Eyes On The Prize: How Rodney Crowell Met His Co-Writer

quinten

It’s hard to break through as a non-performing songwriter in the music business. Many try. They come to Nashville with a battered guitar and a suitcase full of lyrics and toil in oblivion for years. They play songwriter rounds, honky-tonks, and doggedly pursue the reps of publishing companies, often times to no avail.

Most never land the elusive publishing deal, or even a single cut on anyone’s album, for that matter. Getting noticed in Nashville is more often a matter of luck than talent, a feat akin to winning the lottery. Money talks, and talent and hard work often go unnoticed. It’s even more difficult to break through when you’re living outside of Nashville, and trying to parachute your songs into Music City.

Quinten Collier, who hails from Grand Junction, Colorado, is an exception to the rule. The 30-year-old poet and aspiring novelist landed a cut on Rodney Crowell’s new album Tarpaper Sky, which came out last month via New West Records. The song is called “Somebody’s Shadow,” and Collier co-wrote it with the Grammy-winning artist. It’s a Tom Waits-style romp that wails and spits, bucks and moans, and it’s one of the album’s standout tracks.

I’ve seen her in the streetlight once
All edgy black and white
A flash of incandescence
Shape-shifting in the night
I spied her in a clearing
Out beyond the switching yard
I’ve seen her in a fever dream
And the Empress tarot card
On every crooked sidewalk
I’ve ever stumbled down
Where all roads lead to nowhere
On the other side of town

The two songwriters met back in 2010. Collier had won the American Songwriter Lyric Contest Grand Prize that year for his song “Roses And Wine,” scoring a “dream co-write” with Crowell in Nashville. They never fully finished the song they started that day in Crowell’s home, but the two hit it off and stayed in touch.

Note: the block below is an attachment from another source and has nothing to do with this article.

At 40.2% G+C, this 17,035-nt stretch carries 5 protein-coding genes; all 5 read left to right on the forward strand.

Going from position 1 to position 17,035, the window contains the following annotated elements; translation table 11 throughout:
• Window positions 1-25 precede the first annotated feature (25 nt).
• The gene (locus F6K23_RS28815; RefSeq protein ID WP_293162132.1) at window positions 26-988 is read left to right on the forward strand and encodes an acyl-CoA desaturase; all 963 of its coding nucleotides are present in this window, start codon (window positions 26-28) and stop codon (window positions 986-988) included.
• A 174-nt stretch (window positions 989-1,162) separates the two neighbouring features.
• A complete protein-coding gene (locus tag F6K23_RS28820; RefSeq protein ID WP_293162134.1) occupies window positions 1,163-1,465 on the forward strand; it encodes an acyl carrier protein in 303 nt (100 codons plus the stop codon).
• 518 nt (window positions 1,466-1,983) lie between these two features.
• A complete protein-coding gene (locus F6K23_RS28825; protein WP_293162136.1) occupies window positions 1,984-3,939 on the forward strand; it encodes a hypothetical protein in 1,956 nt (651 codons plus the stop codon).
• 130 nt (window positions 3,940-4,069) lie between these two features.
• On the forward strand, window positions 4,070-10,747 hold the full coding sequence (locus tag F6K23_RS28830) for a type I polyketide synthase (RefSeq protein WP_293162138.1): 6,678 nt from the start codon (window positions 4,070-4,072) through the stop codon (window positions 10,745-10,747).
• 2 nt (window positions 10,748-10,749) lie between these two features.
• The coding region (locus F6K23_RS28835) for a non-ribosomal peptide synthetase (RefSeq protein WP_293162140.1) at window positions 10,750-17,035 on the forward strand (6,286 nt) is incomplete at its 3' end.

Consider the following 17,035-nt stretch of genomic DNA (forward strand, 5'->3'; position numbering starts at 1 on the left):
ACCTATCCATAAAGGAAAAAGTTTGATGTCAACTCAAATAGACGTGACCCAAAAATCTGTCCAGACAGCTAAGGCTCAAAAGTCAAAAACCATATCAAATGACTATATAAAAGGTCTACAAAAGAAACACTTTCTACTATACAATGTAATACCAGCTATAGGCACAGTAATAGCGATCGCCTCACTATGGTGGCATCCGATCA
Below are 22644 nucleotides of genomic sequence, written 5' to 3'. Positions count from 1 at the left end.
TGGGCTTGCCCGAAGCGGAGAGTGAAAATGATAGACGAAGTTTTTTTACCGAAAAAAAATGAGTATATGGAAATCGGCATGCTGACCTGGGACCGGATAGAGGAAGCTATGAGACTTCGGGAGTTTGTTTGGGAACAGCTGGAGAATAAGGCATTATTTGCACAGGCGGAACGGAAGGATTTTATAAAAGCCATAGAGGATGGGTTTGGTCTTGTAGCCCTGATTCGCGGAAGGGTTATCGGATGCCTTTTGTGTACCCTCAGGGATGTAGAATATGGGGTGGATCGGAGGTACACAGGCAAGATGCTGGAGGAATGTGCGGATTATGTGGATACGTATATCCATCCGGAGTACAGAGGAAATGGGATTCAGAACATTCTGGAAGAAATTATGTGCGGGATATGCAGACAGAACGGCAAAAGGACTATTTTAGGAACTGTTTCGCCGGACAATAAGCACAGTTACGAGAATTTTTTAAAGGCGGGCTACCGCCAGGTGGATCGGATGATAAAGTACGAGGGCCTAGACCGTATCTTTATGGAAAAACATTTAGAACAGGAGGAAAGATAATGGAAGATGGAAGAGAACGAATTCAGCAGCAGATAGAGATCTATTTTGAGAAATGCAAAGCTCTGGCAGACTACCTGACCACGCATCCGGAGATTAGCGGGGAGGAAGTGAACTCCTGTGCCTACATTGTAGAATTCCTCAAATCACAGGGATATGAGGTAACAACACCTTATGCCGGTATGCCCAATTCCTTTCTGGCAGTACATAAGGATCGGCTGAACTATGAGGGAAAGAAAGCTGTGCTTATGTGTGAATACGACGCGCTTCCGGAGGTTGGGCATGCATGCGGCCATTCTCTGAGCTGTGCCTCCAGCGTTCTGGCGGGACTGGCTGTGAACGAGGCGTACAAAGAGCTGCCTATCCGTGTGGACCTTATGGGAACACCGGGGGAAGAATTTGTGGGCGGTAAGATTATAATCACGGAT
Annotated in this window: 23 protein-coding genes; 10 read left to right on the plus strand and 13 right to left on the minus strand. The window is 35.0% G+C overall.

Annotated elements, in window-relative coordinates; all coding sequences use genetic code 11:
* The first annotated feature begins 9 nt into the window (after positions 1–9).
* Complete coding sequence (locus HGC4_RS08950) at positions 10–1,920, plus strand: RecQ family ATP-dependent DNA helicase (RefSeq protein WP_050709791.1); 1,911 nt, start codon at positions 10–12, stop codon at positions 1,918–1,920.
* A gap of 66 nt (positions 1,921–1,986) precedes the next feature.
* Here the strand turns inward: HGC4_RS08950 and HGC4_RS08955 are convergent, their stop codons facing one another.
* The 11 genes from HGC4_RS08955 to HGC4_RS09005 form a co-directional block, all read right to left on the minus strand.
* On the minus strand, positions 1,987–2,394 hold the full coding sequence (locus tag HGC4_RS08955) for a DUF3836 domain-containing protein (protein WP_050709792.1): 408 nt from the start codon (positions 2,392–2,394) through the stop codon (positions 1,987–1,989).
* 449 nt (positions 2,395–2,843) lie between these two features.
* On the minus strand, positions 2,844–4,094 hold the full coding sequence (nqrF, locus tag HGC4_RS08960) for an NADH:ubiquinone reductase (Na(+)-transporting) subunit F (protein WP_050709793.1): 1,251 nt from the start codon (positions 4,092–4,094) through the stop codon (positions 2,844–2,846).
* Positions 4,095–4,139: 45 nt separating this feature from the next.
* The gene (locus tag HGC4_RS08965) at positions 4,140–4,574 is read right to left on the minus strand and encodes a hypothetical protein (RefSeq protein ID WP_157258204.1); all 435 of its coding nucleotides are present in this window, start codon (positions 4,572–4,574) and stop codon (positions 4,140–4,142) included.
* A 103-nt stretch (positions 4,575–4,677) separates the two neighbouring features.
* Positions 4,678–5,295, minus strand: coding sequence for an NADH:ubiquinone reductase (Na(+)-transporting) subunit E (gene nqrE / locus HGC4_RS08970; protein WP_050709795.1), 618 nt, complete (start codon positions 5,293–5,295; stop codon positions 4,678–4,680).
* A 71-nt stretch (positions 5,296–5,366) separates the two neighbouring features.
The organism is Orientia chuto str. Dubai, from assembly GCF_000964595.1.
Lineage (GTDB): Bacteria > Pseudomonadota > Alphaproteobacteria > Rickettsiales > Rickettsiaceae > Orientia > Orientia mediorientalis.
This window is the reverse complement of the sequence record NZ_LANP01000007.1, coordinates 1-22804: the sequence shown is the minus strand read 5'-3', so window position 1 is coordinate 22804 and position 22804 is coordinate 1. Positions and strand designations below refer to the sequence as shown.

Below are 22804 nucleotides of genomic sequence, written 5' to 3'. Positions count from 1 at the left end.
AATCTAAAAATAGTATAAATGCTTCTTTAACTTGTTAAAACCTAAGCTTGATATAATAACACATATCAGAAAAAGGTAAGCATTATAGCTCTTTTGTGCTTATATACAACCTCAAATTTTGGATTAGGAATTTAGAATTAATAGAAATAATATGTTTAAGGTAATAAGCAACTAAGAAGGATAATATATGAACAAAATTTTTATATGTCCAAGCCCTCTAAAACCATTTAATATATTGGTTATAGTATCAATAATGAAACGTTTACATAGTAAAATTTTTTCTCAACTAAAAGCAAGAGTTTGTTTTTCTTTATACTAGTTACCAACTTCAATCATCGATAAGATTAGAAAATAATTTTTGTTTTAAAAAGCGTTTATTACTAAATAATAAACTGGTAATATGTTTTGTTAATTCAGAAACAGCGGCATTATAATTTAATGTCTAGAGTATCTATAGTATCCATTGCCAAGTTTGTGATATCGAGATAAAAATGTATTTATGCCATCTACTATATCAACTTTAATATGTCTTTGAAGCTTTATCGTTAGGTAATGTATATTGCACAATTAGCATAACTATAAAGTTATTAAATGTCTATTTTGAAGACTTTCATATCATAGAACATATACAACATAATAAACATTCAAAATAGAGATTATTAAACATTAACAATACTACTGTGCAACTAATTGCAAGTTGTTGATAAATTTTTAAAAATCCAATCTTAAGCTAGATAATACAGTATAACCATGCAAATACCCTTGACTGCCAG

Since then, Collier has continued to write at a feverish pace, producing two novels, a book of short stories, several plays, and dozens of song lyrics to boot. “I crank it out,” he says over the phone in his characteristic nasal drone.  “I can’t stop.”

During the past few years, Collier sent Crowell a barrage of lyrics and poems, which is how the song “Somebody’s Shadow” came to exist.

“Rodney originally asked me to add extra stuff to some lyrics I’d written that he liked, so I just rolled out a bunch of ideas and I guess it became a poem,” Collier says. “He took that and shaped it into ‘Somebody’s Shadow.’”

“I took reams and reams of the stuff that Quinten had given me, and he had all these lines that I was able to stitch together,” Crowell says. “I think at least half of that language was his. And it was exciting work for me, trying to meld my sensibilities with Quinten’s.”

Most of Collier’s work remains unpublished, with the exception of three poetry collections put out by an underground press. “I was just ecstatic [to have the song appear on the album],” Collier says. “I’ve been working really hard at this other stuff, but nothing has really come to fruition … I’ve been writing lyrics since I was 13 years old and I strive to write the best stuff. I never wanted to just be a writer. I wanted to be the best writer.”

Years ago, Crowell told Collier that he had plans to put the song on his next solo album. But it took a while for Tarpaper Sky to see the light of day. Crowell has been a busy many of late, to put it mildly. In 2011 he released his memoir Chinaberry Sidewalks to critical acclaim, following that with 2012’s KIN, an album of songs he co-wrote with poet and memoirist Mary Karr. And last year, he unveiled his Grammy-winning duets album with Emmylou Harris. Tarpaper Sky is his first proper solo release since 2008’s Sex And Gasoline.

Collier said he is honored that Crowell chose to collaborate with him on an actual album cut. “The fact that he has that much respect for me is what really matters about this whole process,” he says. “It’s a fantastic complement and I’m incredibly appreciative.”

To hear more songs by Quinten Collier, check out his Songspace profile.